Only 54% of Europe is fully vaccinated, WHO official says

Health, Fitness & Food

LONDON — Europe is slipping behind in its vaccination drive and could see hundreds of thousands more deaths by next spring, the World Health Organization has said.

“We’ve only got 54% of the one billion people living in Europe fully vaccinated,” Robb Butler, executive director for WHO Europe, told CNBC Wednesday.

This region for the U.N. health agency comprises of 53 countries that actually spans Europe and Central Asia and has approximately 900,000 citizens at its last count.

“There are [around] 45% who are unvaccinated or not fully vaccinated, that’s a bigger issue for our policy and decision-makers right now — driving up vaccination rates,” he told CNBC’s “Squawk Box Europe” on Wednesday.

Butler’s comments come as Europe struggles with the latest wave of Covid infections, prompting further restrictive measures and pushing hospitalizations higher.

Most, if not all, of the people who have been admitted to hospital intensive care wards with Covid are unvaccinated, health officials from across the region have reported. Covid vaccines cannot stop transmission of the virus entirely but they greatly reduce the risk of severe infection, hospitalization and death.

WHO Europe’s large proportion of unvaccinated people puts it at risk of excess deaths in the months to come, the WHO warned on Tuesday, issuing a statement in which is said that the Covid death toll in Europe and Central Asia could rise by 700,000 to reach more than 2.2 million by next March.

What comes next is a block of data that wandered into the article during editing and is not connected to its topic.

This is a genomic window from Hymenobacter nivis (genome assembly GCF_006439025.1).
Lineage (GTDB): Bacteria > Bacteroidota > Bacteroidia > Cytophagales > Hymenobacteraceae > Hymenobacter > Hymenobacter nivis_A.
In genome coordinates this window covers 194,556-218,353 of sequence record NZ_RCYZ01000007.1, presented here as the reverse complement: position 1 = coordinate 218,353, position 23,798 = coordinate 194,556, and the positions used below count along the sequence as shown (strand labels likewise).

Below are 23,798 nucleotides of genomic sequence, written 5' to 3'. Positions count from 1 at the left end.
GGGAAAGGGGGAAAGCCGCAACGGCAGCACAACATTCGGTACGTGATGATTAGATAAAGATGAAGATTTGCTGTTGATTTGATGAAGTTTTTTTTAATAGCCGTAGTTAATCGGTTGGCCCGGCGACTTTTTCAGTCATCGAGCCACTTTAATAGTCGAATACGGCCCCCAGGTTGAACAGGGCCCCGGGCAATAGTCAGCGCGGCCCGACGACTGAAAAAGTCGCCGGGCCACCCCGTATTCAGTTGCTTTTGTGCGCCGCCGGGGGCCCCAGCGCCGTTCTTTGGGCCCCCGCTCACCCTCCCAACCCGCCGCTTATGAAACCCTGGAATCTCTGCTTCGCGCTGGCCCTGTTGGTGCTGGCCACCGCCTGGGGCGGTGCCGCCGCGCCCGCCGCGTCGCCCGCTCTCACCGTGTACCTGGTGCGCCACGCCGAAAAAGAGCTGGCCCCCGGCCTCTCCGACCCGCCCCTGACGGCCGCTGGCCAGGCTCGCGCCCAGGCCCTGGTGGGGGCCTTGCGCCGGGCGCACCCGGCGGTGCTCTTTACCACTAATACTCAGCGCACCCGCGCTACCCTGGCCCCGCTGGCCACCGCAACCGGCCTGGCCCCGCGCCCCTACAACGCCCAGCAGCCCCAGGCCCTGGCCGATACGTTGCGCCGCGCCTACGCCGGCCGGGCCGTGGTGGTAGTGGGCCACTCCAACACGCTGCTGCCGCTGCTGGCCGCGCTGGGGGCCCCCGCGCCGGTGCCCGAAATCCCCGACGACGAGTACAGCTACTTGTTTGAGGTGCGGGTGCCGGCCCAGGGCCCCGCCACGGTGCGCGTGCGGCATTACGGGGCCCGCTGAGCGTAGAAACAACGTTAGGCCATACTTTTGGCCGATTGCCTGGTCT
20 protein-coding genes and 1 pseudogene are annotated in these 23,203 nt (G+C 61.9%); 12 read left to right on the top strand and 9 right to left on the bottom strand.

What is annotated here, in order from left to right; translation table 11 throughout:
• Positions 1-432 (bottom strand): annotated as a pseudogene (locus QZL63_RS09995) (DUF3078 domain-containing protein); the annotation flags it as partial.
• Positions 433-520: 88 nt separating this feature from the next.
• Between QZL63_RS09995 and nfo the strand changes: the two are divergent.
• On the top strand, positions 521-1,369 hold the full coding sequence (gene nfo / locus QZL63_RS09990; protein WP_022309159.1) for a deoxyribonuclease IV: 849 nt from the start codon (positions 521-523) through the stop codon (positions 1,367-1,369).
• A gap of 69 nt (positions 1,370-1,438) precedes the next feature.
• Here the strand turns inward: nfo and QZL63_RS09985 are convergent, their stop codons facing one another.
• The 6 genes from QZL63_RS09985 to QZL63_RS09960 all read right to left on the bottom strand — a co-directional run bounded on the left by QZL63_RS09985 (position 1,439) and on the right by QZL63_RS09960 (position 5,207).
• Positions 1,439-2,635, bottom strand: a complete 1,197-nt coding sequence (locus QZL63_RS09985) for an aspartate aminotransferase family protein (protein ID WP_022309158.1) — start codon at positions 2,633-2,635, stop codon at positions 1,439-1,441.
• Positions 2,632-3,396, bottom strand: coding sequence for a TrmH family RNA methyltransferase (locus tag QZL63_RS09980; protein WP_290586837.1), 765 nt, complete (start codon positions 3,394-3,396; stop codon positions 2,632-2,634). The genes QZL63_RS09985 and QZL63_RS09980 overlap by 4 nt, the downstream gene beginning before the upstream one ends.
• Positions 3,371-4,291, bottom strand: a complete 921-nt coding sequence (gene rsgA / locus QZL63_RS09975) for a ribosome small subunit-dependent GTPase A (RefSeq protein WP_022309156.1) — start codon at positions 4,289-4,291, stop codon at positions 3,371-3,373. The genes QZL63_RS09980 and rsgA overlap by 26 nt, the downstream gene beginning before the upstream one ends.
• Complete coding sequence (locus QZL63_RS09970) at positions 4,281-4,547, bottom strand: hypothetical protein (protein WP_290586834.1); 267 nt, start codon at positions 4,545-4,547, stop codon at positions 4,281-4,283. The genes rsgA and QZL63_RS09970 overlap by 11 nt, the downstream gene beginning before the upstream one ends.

The Europe region has already recorded 1.5 million Covid deaths, with the virus now becoming the leading cause of death in both Europe and Central Asia, WHO’s Europe branch said.

The region is currently experiencing nearly 4,200 deaths per day, twice the daily deaths recorded at the end of September, the statement noted.

WHO has repeatedly stated that Europe is at the epicenter of the latest global wave of Covid infections. Vaccination rates, both of the initial Covid vaccination programs and booster shots, differ widely from country to country.

Germany is mulling tighter Covid restrictions that could include lockdown measures with a decision expected on Wednesday. Meanwhile, Spain is tightening controls as infection numbers rise. Austria has opted for total lockdown and the Netherlands for a partial one.

Austria is, so far, the only country in Europe that will make Covid vaccines compulsory from February next year, although there have been calls in other countries for mandating vaccines.

WHO’s Butler said the health agency did not have a position on mandates but said they were a “very delicate” matter.

“It polarizes, you risk marginalizing [people] and it can come at the expense of trust and social inclusion. So it’s a very delicate measure, a last-resort measure. Lessons of history have shown us that where vaccines are mandated or made compulsory, there is an erosion of trust and we have seen this polarization,” he said.

European Commission President Ursula von der Leyen on Tuesday called for the deployment of booster shots and said other preventive measures must be embraced to keep infection numbers down.

“Further measures are necessary to prevent or slow the spread of the virus. In other words, social distancing, wearing masks and hygiene rules. All of these remain equally important. I know that many of us are really beginning to find it very difficult, but we mustn’t forget something. In the EU, 1,600 people die every day of Covid, 1,600 people, day after day,” she noted.

“Therefore, vaccination and hygiene measures are an act of solidarity, and they save lives,” she added.

—CNBC’s Robert Towey contributed reporting to this story.

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